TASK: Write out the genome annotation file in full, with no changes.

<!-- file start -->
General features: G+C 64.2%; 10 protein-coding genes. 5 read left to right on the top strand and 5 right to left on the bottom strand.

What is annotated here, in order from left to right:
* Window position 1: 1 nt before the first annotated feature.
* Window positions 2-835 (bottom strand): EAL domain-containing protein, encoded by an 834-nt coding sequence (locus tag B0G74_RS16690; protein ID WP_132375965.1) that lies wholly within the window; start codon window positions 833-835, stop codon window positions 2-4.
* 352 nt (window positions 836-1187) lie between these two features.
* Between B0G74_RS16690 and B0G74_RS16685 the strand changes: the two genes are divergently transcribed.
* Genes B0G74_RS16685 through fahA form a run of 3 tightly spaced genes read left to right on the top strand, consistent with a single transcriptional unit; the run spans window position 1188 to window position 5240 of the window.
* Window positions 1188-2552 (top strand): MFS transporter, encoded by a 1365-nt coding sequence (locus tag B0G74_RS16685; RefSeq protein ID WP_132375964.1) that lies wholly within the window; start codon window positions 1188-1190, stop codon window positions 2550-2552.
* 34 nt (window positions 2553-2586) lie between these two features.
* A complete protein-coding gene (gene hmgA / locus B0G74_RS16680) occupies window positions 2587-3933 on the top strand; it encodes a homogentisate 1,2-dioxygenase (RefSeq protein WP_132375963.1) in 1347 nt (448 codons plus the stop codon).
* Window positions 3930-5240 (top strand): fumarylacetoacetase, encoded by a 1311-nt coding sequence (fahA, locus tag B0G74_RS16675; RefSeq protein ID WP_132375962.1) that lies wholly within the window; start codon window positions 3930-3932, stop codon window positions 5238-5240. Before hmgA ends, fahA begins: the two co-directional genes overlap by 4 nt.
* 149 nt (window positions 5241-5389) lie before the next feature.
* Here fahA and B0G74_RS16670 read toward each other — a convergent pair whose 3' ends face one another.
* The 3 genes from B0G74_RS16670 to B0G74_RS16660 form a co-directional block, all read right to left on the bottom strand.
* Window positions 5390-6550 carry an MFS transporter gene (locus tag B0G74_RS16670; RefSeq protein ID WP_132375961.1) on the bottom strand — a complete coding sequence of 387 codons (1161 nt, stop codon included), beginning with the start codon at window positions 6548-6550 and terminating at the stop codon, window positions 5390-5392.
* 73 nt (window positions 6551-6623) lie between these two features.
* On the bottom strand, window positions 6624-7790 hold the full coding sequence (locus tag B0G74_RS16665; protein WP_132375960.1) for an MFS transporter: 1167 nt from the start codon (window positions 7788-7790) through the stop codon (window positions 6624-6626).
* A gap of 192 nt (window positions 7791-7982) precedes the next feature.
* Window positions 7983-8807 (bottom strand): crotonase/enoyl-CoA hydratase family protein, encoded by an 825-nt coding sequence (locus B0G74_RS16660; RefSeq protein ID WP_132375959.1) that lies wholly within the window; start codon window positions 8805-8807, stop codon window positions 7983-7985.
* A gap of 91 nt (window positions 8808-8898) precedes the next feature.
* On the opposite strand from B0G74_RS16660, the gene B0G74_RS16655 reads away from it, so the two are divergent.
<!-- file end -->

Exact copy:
General features: G+C 64.2%; 10 protein-coding genes. 5 read left to right on the top strand and 5 right to left on the bottom strand.

What is annotated here, in order from left to right:
* Window position 1: 1 nt before the first annotated feature.
* Window positions 2-835 (bottom strand): EAL domain-containing protein, encoded by an 834-nt coding sequence (locus tag B0G74_RS16690; protein ID WP_132375965.1) that lies wholly within the window; start codon window positions 833-835, stop codon window positions 2-4.
* 352 nt (window positions 836-1187) lie between these two features.
* Between B0G74_RS16690 and B0G74_RS16685 the strand changes: the two genes are divergently transcribed.
* Genes B0G74_RS16685 through fahA form a run of 3 tightly spaced genes read left to right on the top strand, consistent with a single transcriptional unit; the run spans window position 1188 to window position 5240 of the window.
* Window positions 1188-2552 (top strand): MFS transporter, encoded by a 1365-nt coding sequence (locus tag B0G74_RS16685; RefSeq protein ID WP_132375964.1) that lies wholly within the window; start codon window positions 1188-1190, stop codon window positions 2550-2552.
* 34 nt (window positions 2553-2586) lie between these two features.
* A complete protein-coding gene (gene hmgA / locus B0G74_RS16680) occupies window positions 2587-3933 on the top strand; it encodes a homogentisate 1,2-dioxygenase (RefSeq protein WP_132375963.1) in 1347 nt (448 codons plus the stop codon).
* Window positions 3930-5240 (top strand): fumarylacetoacetase, encoded by a 1311-nt coding sequence (fahA, locus tag B0G74_RS16675; RefSeq protein ID WP_132375962.1) that lies wholly within the window; start codon window positions 3930-3932, stop codon window positions 5238-5240. Before hmgA ends, fahA begins: the two co-directional genes overlap by 4 nt.
* 149 nt (window positions 5241-5389) lie before the next feature.
* Here fahA and B0G74_RS16670 read toward each other — a convergent pair whose 3' ends face one another.
* The 3 genes from B0G74_RS16670 to B0G74_RS16660 form a co-directional block, all read right to left on the bottom strand.
* Window positions 5390-6550 carry an MFS transporter gene (locus tag B0G74_RS16670; RefSeq protein ID WP_132375961.1) on the bottom strand — a complete coding sequence of 387 codons (1161 nt, stop codon included), beginning with the start codon at window positions 6548-6550 and terminating at the stop codon, window positions 5390-5392.
* 73 nt (window positions 6551-6623) lie between these two features.
* On the bottom strand, window positions 6624-7790 hold the full coding sequence (locus tag B0G74_RS16665; protein WP_132375960.1) for an MFS transporter: 1167 nt from the start codon (window positions 7788-7790) through the stop codon (window positions 6624-6626).
* A gap of 192 nt (window positions 7791-7982) precedes the next feature.
* Window positions 7983-8807 (bottom strand): crotonase/enoyl-CoA hydratase family protein, encoded by an 825-nt coding sequence (locus B0G74_RS16660; RefSeq protein ID WP_132375959.1) that lies wholly within the window; start codon window positions 8805-8807, stop codon window positions 7983-7985.
* A gap of 91 nt (window positions 8808-8898) precedes the next feature.
* On the opposite strand from B0G74_RS16660, the gene B0G74_RS16655 reads away from it, so the two are divergent.